Campaign: Public Sector - Oldham strives to unite its community

Campaign: Oldham Beyond

Client: Oldham Local Strategic Partnership

PR team: Spin Media

Timescale: September 2003-July 2004

Budget: £14,800

The race riots in Oldham in May 2001 severely dented the town's image. A subsequent Home Office report accused Oldham Borough Council of failing to create stable and integrated communities. In response, the council formed a private-public sector alliance - the Oldham Local Strategic Partnership (LSP), funded by the North West Development Agency - and a team of consultants conducted analysis of the town's past, present and projected future. A PR strategy was needed to encourage residents to contribute to the final report, 'Oldham Beyond'.


To involve the borough's young people, and those living in the poorest areas, in the consultation process.

To change the perception of the town by getting residents and the local media to believe the idea that Oldham could be improved.

Strategy and Plan

The local media had been dominated by negative stories about Oldham for some time and the council felt this was reinforcing the fears and perceptions that residents and others had about the area.

It was important to get the Oldham Advertiser and the Oldham Chronicle on side, so one-to-one briefings were held with editors and news editors to explain why Oldham Beyond was different from the Home Office report and other previous studies.

Spin Media supplied features to the newspapers for eight weeks and tried to ensure spokespeople from local businesses and voluntary and community groups involved in the LSP were available for interview. However, meeting the newspapers' deadlines was a major challenge because the editorial had to go through a lengthy approval process as so many organisations were involved.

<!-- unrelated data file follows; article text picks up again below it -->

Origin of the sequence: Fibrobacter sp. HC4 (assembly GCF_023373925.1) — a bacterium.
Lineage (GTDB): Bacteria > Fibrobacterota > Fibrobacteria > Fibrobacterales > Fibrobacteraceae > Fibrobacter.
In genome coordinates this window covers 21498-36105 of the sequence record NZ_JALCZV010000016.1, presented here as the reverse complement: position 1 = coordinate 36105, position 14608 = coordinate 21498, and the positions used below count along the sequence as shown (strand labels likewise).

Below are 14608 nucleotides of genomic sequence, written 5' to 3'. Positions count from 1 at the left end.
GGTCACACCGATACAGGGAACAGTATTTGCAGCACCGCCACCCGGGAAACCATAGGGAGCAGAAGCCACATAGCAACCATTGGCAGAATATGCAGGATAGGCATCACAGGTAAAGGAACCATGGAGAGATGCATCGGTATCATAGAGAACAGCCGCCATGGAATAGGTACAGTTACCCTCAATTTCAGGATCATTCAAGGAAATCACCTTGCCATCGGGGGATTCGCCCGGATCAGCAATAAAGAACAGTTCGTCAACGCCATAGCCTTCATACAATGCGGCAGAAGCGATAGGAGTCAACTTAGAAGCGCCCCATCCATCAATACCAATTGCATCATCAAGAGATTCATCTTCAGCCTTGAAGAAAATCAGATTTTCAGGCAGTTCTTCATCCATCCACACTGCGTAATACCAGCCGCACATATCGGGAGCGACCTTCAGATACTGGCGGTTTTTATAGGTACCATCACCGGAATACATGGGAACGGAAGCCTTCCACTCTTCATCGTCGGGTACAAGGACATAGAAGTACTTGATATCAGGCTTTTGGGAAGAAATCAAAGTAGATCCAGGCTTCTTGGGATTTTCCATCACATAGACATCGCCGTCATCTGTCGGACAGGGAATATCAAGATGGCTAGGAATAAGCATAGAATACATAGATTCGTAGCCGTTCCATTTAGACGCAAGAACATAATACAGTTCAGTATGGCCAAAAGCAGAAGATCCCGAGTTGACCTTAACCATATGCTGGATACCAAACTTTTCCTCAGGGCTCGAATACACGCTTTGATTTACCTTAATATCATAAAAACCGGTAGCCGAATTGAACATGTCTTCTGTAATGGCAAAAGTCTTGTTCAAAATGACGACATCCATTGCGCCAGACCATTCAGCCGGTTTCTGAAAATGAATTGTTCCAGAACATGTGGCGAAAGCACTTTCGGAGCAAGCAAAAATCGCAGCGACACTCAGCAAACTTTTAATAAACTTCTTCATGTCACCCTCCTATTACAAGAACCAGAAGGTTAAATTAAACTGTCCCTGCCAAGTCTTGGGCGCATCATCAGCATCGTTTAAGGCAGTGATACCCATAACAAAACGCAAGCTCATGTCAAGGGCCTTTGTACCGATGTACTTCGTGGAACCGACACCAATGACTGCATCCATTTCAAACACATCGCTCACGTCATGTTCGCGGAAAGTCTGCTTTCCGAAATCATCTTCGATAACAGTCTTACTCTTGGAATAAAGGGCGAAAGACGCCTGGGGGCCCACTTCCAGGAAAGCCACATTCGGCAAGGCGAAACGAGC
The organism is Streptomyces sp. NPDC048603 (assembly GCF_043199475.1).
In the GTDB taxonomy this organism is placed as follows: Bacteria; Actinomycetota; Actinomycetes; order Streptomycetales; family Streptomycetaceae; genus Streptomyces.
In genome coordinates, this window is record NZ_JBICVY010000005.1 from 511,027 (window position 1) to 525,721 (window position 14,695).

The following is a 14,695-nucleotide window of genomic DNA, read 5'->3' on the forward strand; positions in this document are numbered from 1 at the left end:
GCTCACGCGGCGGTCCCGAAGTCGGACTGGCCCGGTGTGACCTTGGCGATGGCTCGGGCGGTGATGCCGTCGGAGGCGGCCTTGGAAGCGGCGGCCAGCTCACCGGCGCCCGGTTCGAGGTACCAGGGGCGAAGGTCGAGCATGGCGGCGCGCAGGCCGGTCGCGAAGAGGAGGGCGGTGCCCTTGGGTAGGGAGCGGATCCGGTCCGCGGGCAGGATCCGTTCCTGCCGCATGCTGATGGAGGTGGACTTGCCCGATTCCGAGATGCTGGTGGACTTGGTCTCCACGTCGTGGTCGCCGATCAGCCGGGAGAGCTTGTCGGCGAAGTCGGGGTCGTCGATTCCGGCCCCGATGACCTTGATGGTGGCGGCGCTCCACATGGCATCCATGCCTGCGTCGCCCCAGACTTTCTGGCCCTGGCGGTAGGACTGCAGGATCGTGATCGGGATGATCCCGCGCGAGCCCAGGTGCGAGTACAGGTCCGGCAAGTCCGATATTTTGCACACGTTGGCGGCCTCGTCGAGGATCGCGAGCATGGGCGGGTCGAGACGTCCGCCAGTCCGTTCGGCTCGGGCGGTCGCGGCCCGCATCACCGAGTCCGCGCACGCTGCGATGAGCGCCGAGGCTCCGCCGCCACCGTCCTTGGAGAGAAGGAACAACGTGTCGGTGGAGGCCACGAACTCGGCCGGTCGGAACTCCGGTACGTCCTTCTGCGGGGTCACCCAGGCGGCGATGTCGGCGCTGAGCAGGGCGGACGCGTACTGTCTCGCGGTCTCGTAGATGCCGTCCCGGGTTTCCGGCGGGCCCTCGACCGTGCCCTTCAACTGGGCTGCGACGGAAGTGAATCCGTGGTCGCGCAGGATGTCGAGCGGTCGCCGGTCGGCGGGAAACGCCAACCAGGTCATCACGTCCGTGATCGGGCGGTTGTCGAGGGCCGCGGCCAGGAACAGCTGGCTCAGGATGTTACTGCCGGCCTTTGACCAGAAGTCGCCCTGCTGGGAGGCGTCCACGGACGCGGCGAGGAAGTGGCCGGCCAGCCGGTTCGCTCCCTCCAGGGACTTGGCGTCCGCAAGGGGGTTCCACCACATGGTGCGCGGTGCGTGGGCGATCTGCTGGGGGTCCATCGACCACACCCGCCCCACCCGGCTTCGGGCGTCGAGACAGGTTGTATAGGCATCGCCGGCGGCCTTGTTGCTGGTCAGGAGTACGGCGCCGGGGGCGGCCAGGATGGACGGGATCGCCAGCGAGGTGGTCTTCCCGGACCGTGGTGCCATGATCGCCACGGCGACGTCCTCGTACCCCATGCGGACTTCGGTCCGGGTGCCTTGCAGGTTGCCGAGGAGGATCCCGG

An inflatable consultation room - dubbed the 'Thought Bubble' - travelled around the borough to help persuade residents to come forward and give their views. A competition organised with the Oldham Advertiser asked young people to describe Oldham in text-message shorthand.

Measurement and Evaluation

According to media monitoring agency Durrants, the campaign generated more than 160 articles, including coverage on Channel 4 News and Radio 5 Live and in the Financial Times, The Times and the Manchester Evening News.

The launch of Oldham Beyond was given exclusively to The Guardian's Society section to prompt other media to pick up the story. Stories also appeared in specialist regeneration titles. However, there was some negative exposure. The Daily Express questioned whether the Thought Bubble was the most appropriate way to tackle the town's race problems, and some residents complained that some people in their area were not consulted.


The consultation achieved input from more than 2,000 residents, ten schools and a range of stakeholders, although it is too early to judge whether the campaign has changed attitudes.

'We had to do a lot of leg-work ourselves to get to speak to the people involved in the LSP, and we got a mixed response to Oldham Beyond when we talked to our readers,' says Oldham Advertiser news editor Jamie Whitehouse.

'But we will probably do a follow-up soon to see what impact it has really had in the town.'

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